Teachers are no more likely to die from Covid than other workers, a major study revealed today.
Researchers at the University of Bristol found school staff — including teachers and school assistants — aged under 64-years-old faced no more risk of dying from the virus compared to people in other jobs.
Fatality rates among female teachers was lower than the five-year average in the first nine months of the pandemic, while deaths among male teachers was similar to the expected number, according to the researchers.
However, there were ‘large excesses in deaths’ among over-65s working in schools. But only a third of the extra death certificates listed Covid as the cause, suggesting other factors led to the fatalities, the researchers found.
The study, published in the journal BMJ Open, should be considered by Governments when deciding whether to close schools in future pandemics caused by coronaviruses, the experts said.
‘It will be important to note that staff were not at high risk of death compared with other occupations,’ the team added.
Schools were shut down for months at a time after Covid hit the UK last March, forcing students to learn remotely and their exams to be cancelled.
But the children of key workers — such as frontline health and social care staff — and vulnerable pupils were allowed to attend school as usual.
Even once schools reopened, rules forcing students to isolate if they tested positive or were a contact of an infected person led to more than a million students absent from classrooms over the summer.
Some teachers moaned about being at risk from the virus and wanted schools to close before the Government required them to.
But a series of studies and real-world data have shown teachers are no more likely to test positive, suffer a severe infection or be hospitalised from Covid.
Teachers are no more likely to die from Covid than other workers, a major study revealed today. Pictured: teacher in classroom during the Covid pandemic
The graph shows the rate of Covid deaths per 100,000 men working in schools during the first nine months of the pandemic. Virus mortality rates among female teachers was 10 per 100,000, compared to a range of nine to 50 per 100,000 for other professions
The graph shows the rate of Covid deaths per 100,000 women working in schools during the first nine months of the pandemic. Deaths caused by the coronavirus among male secondary teachers was 39 per 100,000, compared to a range of 10 to 143 per 100,000 for other professions
Social distancing is pointless without a mask, study suggests
The two-metre social distancing rule still followed by four in ten Britons today may be pointless unless you wear a mask, a study suggested.
Cambridge University researchers found that a mask-less person with Covid can still infect others at that distance even when outdoors.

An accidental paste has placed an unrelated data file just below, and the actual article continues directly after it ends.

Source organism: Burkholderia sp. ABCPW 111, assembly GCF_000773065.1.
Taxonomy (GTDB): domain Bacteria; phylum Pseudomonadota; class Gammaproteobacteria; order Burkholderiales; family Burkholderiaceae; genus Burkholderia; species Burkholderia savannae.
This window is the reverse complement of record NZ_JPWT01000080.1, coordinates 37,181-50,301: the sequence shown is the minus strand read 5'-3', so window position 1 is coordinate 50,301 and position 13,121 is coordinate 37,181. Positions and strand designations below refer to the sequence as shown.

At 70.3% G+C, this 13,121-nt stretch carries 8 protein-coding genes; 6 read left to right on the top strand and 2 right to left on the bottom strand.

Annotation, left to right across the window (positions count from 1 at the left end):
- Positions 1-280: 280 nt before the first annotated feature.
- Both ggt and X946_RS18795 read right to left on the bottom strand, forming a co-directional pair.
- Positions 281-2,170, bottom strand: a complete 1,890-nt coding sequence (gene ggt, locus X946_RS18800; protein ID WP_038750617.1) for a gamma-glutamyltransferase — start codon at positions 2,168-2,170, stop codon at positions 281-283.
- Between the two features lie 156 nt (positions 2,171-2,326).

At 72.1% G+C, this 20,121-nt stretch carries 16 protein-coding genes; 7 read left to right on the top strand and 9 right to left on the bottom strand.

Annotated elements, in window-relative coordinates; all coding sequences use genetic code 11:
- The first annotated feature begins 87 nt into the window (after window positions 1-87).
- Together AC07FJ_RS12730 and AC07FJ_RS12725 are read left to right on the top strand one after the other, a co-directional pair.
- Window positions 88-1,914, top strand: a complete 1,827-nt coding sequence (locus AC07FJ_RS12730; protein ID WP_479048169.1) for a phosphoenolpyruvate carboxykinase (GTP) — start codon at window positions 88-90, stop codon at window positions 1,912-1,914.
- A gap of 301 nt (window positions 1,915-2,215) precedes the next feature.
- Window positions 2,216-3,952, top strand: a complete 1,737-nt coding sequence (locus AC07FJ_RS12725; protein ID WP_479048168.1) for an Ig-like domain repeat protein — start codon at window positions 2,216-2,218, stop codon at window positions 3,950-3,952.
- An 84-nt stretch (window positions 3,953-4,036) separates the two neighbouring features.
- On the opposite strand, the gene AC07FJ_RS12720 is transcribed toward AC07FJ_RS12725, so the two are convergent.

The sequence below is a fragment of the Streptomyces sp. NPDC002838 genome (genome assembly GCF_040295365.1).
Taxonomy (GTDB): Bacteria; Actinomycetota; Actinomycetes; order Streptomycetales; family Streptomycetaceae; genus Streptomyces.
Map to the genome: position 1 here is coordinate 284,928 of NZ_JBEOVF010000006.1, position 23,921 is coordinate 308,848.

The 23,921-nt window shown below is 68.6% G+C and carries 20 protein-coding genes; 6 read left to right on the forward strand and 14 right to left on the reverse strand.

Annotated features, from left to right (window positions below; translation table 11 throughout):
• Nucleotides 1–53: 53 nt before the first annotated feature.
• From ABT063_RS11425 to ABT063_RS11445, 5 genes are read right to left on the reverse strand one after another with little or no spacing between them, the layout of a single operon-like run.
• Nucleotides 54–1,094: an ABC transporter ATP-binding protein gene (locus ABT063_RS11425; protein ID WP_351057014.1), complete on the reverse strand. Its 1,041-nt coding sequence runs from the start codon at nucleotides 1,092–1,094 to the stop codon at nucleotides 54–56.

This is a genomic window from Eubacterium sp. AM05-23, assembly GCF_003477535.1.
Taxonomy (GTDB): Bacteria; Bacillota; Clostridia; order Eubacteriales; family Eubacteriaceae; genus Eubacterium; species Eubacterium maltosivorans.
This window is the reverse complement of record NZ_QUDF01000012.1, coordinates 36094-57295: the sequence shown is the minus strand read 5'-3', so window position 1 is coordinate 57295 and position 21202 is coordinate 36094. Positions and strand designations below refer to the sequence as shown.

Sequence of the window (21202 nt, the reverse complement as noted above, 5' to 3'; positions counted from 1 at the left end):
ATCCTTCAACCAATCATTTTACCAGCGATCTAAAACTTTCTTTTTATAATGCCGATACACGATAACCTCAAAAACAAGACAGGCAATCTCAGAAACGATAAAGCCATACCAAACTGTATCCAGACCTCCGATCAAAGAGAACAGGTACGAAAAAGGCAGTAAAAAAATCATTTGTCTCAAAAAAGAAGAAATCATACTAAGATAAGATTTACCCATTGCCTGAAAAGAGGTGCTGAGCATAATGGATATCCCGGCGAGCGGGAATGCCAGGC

The two-metre social distancing rule imposed by the UK Government in March 2020 during the first lockdown but Britons were not encouraged to wear masks until May.
Experts and Government initially said masks could do ‘more harm than good’ before reversing on the policy, making them compulsory on public transport in June and then in shops and public spaces the following month.
The two-metre rule was shortened to one-metre this July as part of the relaxing of pandemic restrictions.
The team said their findings highlight the continued importance of getting Covid jabs, ventilating indoor spaces, and wearing masks as the country heads into the winter months.
The Bristol team analysed death data for working adults aged 20 to 64 — published by the Office for National Statistics — between March 8 and December 28 last year.
They wanted to calculate the risk of dying from Covid among teachers — many of whom continued to work in-person throughout lockdowns — compared to other occupations.
Covid death rates among people working in schools was low compared to ‘many other occupations’, the researchers found.
Mortality rates among the sector ranged from 10 per 100,000 female primary school teachers to 39 per 100,000 male secondary school teachers.
For comparison, rates among other professions — which the team did not name — were between nine and 50 per 100,000 women and 10 and 143 per 100,000 men.
And death rates among female teachers in the first nine months of the pandemic was lower than the five-year average, while deaths among male teachers was similar to the five-year average.
The researchers found there were more deaths among teaching assistants compared to the expected number, but noted there was uncertainty around this data.
However, among school staff aged over 65-years-old ‘there were large excesses in deaths compared with the average for the previous five years’, the team found.
The researchers said only a third of the extra deaths were registered Covid as the cause of death.
The remaining extra deaths may have been due to delayed treatments for other conditions due to the pandemic, the study states.
Death rates may also have been higher among older staff members because they stayed away from the health service during the pandemic over fears of catching the virus or overburdening the NHS, the researchers said.
Professor Sarah Lewis, a molecular epidemiologist the university and lead author on the study, said: ‘Our research found teachers and teaching and lunchtime assistants, aged between 20- to 64-years-old, were not at high risk of death from Covid during the pandemic in 2020 compared to the working age population in England and Wales.
‘There was weak evidence that the risk of death from Covid for secondary school teachers was slightly higher than expected but overall, the mortality risks from Covid for school staff and across all occupations were in proportion to their non-Covid mortality risk.’